As a quick recap of the last two articles — we zoomed in on quality with a specific reference to ESEF reporting. Towards that, we looked at what companies must submit to their regulators under the ESEF mandate, namely an instance document and a company taxonomy. Then we considered tagging or the task of mapping the line items in your annual report with their corresponding accounting concepts in the ESEF taxonomy. We closed with a brief note about the issue of reversing values or signs that companies can avoid.
Extension elements, and how they aid quality
The ESEF taxonomy is an exhaustive list of over 5,000 accounting concepts, out of which companies must narrow down to 100-200 concepts that pertain to their disclosures. In case of disclosures for which companies do not find a ready taxonomy concept to tag with, they may create what is known as custom tags or extension elements.
Here’s an example of an extension element: xyz_CrudeOilAndElectricityRevenue.
While a tag from the ESEF taxonomy comes with the prefix ‘ifrs-full’, a custom tag needs to carry the company code or symbol as its prefix (‘XYZ in the example above).
Extension elements can enhance the quality of financial reports by helping companies convey information beyond the concepts in a taxonomy. And they aid a company’s investor communication when used correctly. However, companies must make sure not to use an extension element at times when a right fit element is already available in the ESEF taxonomy.
In the early years of the US SEC’s XBRL mandate, it was found that companies were using extension elements in their financial statements even when they did not need to. In fact, some companies had begun using extensions with literally 50% of their tags. Not only do regulators frown upon such a practice, but it also raises questions about the quality of reporting.
The IRIS Quality Study findings on extensions
In the very first article of our ESEF Quality Series, we mentioned the IRIS Quality Study in which the primary financial statements of 707 companies in 27 European Union countries and 27 business sectors were converted into iXBRL.
While the primary purpose of this study was to understand if EU listed companies could leverage the iXBRL standard in ESMA’s ESEF mandate to raise the quality of their financial reporting, one leg of the study was an assessment of the ESEF taxonomy — to understand how “complete” the ESEF taxonomy was, and how many custom tags filers would need to create.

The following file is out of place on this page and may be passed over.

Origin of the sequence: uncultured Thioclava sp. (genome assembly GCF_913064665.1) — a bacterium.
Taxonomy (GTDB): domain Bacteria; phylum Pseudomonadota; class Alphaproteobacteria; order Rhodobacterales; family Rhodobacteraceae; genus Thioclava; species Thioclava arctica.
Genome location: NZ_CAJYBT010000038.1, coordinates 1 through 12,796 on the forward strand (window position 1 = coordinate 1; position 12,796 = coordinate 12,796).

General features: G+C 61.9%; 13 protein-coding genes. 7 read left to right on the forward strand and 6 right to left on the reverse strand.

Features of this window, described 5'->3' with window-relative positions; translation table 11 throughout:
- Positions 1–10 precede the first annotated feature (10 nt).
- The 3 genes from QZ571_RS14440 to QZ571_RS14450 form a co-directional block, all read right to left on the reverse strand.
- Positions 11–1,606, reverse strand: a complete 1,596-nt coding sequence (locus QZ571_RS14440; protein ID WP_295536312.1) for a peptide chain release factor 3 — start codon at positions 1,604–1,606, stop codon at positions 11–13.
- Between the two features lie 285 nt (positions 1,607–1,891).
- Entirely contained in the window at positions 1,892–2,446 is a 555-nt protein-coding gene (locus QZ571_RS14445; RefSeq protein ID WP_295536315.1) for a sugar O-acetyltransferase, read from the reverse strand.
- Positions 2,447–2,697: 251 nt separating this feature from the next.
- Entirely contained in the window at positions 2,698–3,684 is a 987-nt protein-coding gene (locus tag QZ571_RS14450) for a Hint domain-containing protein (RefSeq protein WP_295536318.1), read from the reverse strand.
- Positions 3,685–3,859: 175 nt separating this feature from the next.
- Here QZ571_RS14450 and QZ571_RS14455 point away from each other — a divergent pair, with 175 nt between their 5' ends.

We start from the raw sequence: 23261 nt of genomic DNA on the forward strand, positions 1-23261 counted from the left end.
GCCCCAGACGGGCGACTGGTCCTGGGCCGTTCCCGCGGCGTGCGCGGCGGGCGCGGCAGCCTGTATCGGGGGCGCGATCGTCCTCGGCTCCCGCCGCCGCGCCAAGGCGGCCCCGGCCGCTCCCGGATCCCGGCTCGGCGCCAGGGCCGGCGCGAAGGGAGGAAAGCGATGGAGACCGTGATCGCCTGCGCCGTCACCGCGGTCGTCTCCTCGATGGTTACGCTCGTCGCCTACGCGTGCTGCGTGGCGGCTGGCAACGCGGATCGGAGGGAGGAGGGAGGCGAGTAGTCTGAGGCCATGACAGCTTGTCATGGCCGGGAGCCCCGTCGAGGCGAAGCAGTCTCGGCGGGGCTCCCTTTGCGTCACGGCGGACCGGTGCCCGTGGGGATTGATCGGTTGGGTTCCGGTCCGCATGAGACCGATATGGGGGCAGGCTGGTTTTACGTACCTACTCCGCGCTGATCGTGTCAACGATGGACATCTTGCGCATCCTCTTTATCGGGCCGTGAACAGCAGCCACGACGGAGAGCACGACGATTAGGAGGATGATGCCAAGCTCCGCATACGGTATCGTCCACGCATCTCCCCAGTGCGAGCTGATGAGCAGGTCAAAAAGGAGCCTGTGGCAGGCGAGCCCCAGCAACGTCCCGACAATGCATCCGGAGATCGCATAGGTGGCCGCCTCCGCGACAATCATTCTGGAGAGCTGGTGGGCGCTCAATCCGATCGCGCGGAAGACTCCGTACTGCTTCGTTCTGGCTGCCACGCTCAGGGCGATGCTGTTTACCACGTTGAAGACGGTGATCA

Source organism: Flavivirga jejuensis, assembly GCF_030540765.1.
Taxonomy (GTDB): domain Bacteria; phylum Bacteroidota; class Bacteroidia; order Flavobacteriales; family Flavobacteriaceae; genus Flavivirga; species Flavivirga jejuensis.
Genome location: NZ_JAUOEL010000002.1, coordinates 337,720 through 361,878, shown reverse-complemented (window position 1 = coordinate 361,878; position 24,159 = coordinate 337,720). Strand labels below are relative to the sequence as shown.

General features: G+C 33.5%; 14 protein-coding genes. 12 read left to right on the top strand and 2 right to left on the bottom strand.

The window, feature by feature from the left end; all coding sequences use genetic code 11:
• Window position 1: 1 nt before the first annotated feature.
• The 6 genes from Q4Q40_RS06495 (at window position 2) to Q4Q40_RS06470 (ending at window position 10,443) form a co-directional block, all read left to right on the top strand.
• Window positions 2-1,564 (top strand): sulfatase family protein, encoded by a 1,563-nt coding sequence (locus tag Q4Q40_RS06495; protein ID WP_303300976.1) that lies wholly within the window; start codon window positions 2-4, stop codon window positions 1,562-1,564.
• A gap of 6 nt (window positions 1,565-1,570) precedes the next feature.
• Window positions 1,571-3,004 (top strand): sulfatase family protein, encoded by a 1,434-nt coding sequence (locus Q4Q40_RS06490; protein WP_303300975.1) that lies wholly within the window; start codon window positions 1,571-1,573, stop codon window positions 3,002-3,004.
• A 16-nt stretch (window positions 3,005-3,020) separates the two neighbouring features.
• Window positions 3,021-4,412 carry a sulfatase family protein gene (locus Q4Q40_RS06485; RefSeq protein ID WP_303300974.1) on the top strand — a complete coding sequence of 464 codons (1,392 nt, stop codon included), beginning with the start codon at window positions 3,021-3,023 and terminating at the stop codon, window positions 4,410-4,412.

A group of 50 XBRL experts in IRIS, who are extremely familiar with the ESEF taxonomy, IFRS standards, and XBRL conversions around the world, conducted the study. Here are some of our findings on extensions –
- Companies made an average of 142 disclosures in their primary financial statements, with 15 of those disclosures needing extension elements. So, 10% of the disclosures in the primary financial statements needed custom tags or extensions.
- For some industry sectors with unique disclosures – for instance, BFSI and real estate – the disclosures averaged at 160, and extensions at 12-15%.
Our findings are a good indication of what percentage companies should aim to keep their extension elements at. It would serve companies well to check the ESEF taxonomy thoroughly for appropriate elements that would cover their disclosures and go for extensions only when satisfied that no such elements exist in the taxonomy.
Anchoring for easy comparability
ESMA is the first regulator to require companies to ‘anchor’ any extension or custom elements they create to their nearest accounting concepts within the ESEF taxonomy. While companies use extensions to make unique disclosures, anchoring serves the critical purpose of making such disclosures across a group of companies comparable.
Here’s an example of anchoring:
The custom tag ‘xyz_CrudeOilAndElectricityRevenue’ could be anchored to the tag that represents revenue in the ESEF taxonomy — ‘ifrs-full_Revenue’.
Custom tags can be anchored to ESEF taxonomy concepts with an accounting meaning that is broader or narrower in scope. A taxonomy concept with a broader scope is one that covers the meaning of the custom tag in its entirety, while a concept with a narrow scope is one that relates to the custom tag to a limited extent only. The task of choosing the right taxonomy concepts to anchor custom tags with requires utmost care so that these company-specific disclosures lend themselves to comparability when third-party XBRL tools analyze a large number of documents.
That brings us to the end of a note on extensions and anchoring. Extensions are a great way to proactively make disclosures that go beyond concepts in the ESEF taxonomy. However, companies must not use extensions indiscriminately, because that would bring down the quality of annual reports, while also hurting comparability across companies.
In our next article, we will talk about how you could ensure that your company taxonomy, which is read along with your instance document, is also of top quality.